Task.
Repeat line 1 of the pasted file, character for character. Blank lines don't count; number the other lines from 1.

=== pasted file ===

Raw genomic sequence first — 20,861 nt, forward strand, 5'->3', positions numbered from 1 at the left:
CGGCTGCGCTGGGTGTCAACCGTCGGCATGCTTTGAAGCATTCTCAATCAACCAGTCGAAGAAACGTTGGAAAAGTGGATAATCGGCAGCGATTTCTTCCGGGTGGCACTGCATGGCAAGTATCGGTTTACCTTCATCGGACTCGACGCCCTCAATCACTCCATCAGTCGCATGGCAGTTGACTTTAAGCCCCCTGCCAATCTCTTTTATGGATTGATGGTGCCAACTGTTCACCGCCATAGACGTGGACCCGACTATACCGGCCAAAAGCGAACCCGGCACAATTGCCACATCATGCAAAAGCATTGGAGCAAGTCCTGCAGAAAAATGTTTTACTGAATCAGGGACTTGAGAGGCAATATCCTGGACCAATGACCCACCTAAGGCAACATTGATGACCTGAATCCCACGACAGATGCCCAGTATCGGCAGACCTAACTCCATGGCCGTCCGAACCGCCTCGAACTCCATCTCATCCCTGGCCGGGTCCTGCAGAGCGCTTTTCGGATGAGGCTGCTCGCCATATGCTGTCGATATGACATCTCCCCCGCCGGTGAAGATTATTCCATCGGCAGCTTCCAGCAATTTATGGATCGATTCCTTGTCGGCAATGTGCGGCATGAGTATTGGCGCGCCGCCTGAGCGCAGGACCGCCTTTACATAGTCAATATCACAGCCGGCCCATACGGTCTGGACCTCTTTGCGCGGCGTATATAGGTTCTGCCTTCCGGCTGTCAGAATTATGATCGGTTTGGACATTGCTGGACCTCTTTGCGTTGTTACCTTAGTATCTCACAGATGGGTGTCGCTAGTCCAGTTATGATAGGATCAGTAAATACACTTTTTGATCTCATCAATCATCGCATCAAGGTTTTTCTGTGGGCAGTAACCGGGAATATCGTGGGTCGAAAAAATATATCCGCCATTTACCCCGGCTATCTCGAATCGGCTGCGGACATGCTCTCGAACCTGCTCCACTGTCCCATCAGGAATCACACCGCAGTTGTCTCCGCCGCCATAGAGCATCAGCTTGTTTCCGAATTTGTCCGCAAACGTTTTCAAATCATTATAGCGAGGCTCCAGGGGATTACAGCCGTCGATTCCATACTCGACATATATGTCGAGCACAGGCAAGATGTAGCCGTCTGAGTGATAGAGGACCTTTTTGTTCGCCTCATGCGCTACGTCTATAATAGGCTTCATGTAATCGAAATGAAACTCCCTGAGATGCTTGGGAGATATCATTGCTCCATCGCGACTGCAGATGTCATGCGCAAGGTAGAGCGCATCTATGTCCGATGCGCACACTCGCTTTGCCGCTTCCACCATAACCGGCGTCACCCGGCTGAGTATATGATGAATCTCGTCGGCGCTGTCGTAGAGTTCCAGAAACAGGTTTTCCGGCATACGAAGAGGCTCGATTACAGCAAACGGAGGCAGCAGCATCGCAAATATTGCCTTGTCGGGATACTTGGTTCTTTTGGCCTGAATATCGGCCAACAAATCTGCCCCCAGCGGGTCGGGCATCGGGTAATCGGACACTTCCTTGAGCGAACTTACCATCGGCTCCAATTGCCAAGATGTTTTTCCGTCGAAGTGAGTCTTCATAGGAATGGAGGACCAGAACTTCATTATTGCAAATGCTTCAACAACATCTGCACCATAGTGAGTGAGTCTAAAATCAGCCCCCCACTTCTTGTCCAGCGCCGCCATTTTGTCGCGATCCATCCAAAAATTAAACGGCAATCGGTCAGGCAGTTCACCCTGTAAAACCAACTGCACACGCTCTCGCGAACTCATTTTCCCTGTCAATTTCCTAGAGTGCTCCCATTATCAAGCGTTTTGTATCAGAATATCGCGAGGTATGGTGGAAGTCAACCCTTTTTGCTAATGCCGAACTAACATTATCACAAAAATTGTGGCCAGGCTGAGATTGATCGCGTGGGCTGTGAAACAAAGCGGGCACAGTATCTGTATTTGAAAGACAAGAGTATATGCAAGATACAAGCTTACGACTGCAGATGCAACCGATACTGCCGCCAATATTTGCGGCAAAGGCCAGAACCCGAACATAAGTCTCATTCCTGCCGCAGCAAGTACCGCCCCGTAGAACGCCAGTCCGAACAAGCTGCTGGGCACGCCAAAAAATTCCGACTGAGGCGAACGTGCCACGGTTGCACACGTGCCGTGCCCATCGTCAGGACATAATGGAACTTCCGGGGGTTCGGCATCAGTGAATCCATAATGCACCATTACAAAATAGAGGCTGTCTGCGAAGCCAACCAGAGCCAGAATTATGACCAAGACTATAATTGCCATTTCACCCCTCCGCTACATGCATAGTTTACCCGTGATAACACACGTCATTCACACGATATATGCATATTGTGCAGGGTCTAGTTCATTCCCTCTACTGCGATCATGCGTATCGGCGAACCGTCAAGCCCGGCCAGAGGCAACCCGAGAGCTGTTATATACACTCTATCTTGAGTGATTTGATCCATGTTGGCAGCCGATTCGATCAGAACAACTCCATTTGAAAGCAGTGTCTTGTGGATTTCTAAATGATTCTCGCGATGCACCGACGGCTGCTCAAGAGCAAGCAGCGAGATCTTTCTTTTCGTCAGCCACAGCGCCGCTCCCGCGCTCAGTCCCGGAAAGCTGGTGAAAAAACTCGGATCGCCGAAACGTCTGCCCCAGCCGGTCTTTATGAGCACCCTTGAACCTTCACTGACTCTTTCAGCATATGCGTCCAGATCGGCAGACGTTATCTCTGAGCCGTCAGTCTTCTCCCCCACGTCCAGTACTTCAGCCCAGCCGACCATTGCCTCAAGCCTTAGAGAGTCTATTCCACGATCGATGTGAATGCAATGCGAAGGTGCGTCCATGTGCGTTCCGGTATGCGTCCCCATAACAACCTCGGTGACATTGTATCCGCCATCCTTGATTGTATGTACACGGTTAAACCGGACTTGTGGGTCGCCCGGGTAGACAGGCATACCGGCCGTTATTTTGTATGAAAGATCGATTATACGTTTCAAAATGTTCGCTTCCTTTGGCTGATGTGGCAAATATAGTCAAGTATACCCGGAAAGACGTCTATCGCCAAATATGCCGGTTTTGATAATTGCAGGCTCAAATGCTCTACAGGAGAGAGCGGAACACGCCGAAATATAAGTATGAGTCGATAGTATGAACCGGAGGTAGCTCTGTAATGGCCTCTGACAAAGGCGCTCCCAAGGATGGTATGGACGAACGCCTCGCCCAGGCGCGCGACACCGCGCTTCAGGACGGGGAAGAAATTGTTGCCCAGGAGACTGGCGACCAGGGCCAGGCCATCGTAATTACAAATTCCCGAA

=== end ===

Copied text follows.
Raw genomic sequence first — 20,861 nt, forward strand, 5'->3', positions numbered from 1 at the left: